6 free agents the Canucks might be able to turn into the next Dakota Joshua

Photo credit:Bob Frid-USA TODAY Sports
Tyson Cole
22 days ago
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The writing has been on the wall about Dakota Joshua and his return to the Vancouver Canucks. While fans and spectators loved what they saw from the 6’3, 205-lb forward, everybody comes at a price.
It looked fairly grim that Joshua would have an NHL career after the St. Louis Blues allowed a 26-year-old power forward to walk for free. But his two years in Vancouver revitalized his career.
In his first season with the Canucks, Joshua played in a fourth-line role. In the first 43 games, Joshua scored six goals and nine points playing alongside a mixture of Nils Aman, Jack Studnicka and Curtis Lazar. 43 games? What’s so specific about 43 games? Well, that’s when Rick Tocchet took over as the Canucks bench boss.
Tocchet started experimenting with all of his lines to see what worked — that’s when the Joshua and Conor Garland connection was born.
The duo spent half of the rest of their season together, scoring six goals and foreshadowing what they would ultimately produce in the 2023-2024 season. But it wasn’t all sunshine and roses.
At the start of training camp this past offseason, Joshua and Garland got into a shoving match during a special teams practice. Luckily for Canucks fans, this beef was quickly squashed, and the chemistry between these two players blossomed in its place.
Joshua played a massive role for the team this year. But Canucks fans may not have understood big of a piece he was to the team until he broke his hand in a fight with Chicago Blackhawks’ MacKenzie Entwistle.
With the rugged left-winger on the shelf for the next six weeks, the Canucks struggle down the stretch. They nearly lost the Pacific division to the Edmonton Oilers with a 9-7-1 record. Joshua returned with a bang, scoring the game-tying and go-ahead goal in his second game back against the Anaheim Ducks.
Joshua was a unicorn for the Canucks. Few players around the league can score goals, throw the body, play a shutdown role and kill penalties. Teams rarely let those players walk. But with their cap difficulty, the Canucks just can’t afford to bring him in for what he’s reported to demand on the open market.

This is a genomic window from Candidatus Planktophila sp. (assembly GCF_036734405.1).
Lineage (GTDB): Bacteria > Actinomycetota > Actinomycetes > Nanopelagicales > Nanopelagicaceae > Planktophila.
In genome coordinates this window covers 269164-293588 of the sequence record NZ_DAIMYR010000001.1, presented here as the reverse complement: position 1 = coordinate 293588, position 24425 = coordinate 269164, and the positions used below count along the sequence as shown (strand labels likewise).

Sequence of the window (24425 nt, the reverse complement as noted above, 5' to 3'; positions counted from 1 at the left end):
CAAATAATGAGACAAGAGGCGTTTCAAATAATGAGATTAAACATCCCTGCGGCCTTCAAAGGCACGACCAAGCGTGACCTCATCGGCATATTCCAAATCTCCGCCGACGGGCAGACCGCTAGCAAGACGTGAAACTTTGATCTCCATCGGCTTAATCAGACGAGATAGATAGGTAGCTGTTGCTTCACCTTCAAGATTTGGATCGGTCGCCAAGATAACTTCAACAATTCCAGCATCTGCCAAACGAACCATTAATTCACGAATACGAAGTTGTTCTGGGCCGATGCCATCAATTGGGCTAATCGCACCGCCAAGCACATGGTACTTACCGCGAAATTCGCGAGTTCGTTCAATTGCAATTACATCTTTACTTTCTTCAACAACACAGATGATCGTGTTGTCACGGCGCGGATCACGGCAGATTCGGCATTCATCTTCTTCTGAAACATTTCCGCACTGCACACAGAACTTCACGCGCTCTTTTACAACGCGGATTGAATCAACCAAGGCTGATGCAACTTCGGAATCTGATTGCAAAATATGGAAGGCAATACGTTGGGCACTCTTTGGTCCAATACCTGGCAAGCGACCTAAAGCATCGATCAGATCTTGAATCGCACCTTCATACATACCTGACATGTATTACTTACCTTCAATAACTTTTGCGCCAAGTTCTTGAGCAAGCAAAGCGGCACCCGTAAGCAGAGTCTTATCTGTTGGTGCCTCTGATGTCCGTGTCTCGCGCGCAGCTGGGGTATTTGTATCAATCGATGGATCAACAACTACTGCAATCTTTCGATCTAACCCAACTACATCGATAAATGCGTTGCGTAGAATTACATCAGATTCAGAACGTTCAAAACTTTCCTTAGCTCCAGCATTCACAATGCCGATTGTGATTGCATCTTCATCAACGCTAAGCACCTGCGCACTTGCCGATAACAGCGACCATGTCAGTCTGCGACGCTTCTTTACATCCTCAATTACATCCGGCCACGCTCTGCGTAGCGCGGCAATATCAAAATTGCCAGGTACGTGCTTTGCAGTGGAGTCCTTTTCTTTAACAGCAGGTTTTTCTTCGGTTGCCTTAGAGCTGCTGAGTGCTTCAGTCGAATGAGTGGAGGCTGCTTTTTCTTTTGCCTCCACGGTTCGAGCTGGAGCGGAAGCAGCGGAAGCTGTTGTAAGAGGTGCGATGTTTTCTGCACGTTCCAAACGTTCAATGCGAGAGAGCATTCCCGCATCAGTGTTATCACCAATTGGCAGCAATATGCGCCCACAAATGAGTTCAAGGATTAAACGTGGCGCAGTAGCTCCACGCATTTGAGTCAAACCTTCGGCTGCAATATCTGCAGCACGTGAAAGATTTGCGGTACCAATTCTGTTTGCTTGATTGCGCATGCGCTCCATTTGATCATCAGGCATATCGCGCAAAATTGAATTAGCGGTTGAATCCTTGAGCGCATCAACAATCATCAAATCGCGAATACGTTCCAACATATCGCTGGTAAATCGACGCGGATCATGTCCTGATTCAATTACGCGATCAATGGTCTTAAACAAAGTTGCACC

And think about it from Joshua’s perspective: Sure, Joshua might feel some gratitude to the Canucks as this is where he got his shot to evolve into the player he is today. He deserves whatever raise he’s going to get. But he’s 28 years old, coming off a career year, and this may be the only opportunity for Joshua to set himself and his family up for the rest of their lives.
This was an excellent marriage between Dakota Joshua and the Vancouver Canucks. But it looks like this one is coming to an end.
On his Monday hit on Donnie and Dhali, Sportsnet’s Elliotte Friedman had this to say about the future of Joshua in Vancouver, “I believe Vancouver does want to keep Joshua in a perfect world. I think the market has gone farther than they’re willing to go.”
With multiple reports out of his price tag starting with a four, I can see why the Canucks are hesitant to pay that premium after one successful season.
Now, the focus for Patrik Allvin has to turn to finding the next Dakota Joshua. In his exit interviews, Allvin prepared Canucks fans with this mindset heading into the offseason.
“For me, it’s not about giving one guy all the money; it’s about finding ways to be competitive and finding ways to have players that are able to improve, as we saw this year. Dakota coming in here [was] highly recommended by staff and we have seen him over the two years take steps. We’ll find the next Dakota Joshua here for the coaches to work with.”